It’s not enough to decide how much load you want to generate. You also have to know how you’re generating it.
Your approach affects what part of your application is tested, the results returned, and the budget you’ll need to run your test.
Here are three main categories of load testing tools:
Protocol-based load testing tools:
These tools simulate the underlying messages sent back and forth between an application and a client.
Choose a protocol-based tool if: you want to generate massive load, you want to load test before components are integrated, you want to test APIs, or you are budget-conscious.
Best in class tools: Gatling, JMeter, k6, Locust, Neoload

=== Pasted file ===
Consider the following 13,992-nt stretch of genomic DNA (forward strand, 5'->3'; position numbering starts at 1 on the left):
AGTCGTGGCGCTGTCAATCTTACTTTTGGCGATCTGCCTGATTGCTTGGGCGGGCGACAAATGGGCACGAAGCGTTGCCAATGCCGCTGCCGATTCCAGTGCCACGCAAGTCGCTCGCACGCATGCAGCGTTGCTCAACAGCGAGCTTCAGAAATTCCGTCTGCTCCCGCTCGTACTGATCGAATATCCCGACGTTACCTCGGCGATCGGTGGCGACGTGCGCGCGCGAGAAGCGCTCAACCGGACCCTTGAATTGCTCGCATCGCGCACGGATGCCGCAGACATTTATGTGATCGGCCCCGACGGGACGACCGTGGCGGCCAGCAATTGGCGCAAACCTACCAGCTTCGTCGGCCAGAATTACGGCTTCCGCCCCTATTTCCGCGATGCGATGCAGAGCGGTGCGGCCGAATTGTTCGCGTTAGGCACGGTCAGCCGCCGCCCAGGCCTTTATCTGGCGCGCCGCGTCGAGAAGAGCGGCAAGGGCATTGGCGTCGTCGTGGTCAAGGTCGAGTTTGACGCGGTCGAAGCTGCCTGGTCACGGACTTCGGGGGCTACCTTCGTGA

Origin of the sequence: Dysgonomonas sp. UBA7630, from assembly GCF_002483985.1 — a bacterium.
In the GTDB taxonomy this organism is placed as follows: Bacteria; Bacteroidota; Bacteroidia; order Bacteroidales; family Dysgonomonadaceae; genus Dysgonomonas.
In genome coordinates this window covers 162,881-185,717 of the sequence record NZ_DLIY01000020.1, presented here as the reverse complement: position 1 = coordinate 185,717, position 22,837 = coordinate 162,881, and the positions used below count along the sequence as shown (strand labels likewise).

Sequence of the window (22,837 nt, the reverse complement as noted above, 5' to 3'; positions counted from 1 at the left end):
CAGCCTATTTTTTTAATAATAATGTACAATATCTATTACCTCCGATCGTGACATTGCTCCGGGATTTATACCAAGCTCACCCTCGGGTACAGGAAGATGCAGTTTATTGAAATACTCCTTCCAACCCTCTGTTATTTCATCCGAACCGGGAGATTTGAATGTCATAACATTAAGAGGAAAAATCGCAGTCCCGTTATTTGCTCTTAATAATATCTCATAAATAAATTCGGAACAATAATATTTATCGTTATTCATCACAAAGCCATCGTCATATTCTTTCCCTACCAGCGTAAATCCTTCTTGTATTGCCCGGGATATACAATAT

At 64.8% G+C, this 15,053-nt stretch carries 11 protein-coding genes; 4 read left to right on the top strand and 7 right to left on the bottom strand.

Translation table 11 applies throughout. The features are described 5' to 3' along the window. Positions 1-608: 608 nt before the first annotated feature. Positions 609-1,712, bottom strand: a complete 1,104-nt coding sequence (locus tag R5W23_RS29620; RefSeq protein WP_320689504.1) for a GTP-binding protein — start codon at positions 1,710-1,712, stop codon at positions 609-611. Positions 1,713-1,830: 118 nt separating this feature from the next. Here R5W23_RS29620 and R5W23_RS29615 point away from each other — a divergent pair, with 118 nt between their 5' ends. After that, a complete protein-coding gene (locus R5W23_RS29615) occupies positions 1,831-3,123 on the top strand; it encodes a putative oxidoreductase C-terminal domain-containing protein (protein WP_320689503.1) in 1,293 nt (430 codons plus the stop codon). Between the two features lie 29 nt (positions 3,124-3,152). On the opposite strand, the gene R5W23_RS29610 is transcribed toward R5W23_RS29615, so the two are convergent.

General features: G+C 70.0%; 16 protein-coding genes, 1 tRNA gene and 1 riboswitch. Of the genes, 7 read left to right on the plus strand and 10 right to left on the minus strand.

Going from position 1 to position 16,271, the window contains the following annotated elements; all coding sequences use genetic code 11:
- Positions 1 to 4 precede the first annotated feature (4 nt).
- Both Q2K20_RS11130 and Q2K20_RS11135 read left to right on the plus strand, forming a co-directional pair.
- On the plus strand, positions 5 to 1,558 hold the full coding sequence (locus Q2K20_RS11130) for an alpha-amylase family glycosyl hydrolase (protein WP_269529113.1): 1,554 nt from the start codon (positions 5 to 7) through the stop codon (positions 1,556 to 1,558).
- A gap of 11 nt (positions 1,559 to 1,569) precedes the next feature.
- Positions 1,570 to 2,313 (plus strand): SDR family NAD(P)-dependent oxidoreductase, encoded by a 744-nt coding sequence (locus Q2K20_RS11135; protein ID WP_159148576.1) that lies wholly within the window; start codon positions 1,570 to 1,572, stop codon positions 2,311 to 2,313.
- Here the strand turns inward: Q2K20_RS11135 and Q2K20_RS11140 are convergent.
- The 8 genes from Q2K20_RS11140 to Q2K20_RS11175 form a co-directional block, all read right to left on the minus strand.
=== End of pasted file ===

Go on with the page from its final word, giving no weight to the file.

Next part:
Browser-based load testing tools:
These tools automate real user interactions with an interface.
Choose a browser-based tool if: you want to measure end-to-end performance, you want to reuse your browser automation scripts, you want front-end performance metrics, or you have a higher budget.
Best in class tools: Cypress, Flood Element, k6, Playwright, Puppeteer
Hybrid load testing tools:
This approach is a mixture of the previous two. You can do this in a few ways:
- Use a protocol tool to generate the majority of the load, and a browser tool for a handful of virtual users (best functionality, highest effort/cost)
- Use a browser-based tool for all load (expensive, simplest)
- Find a tool that can do both (ideal solution, few options)
Whatever you choose, compare like with like.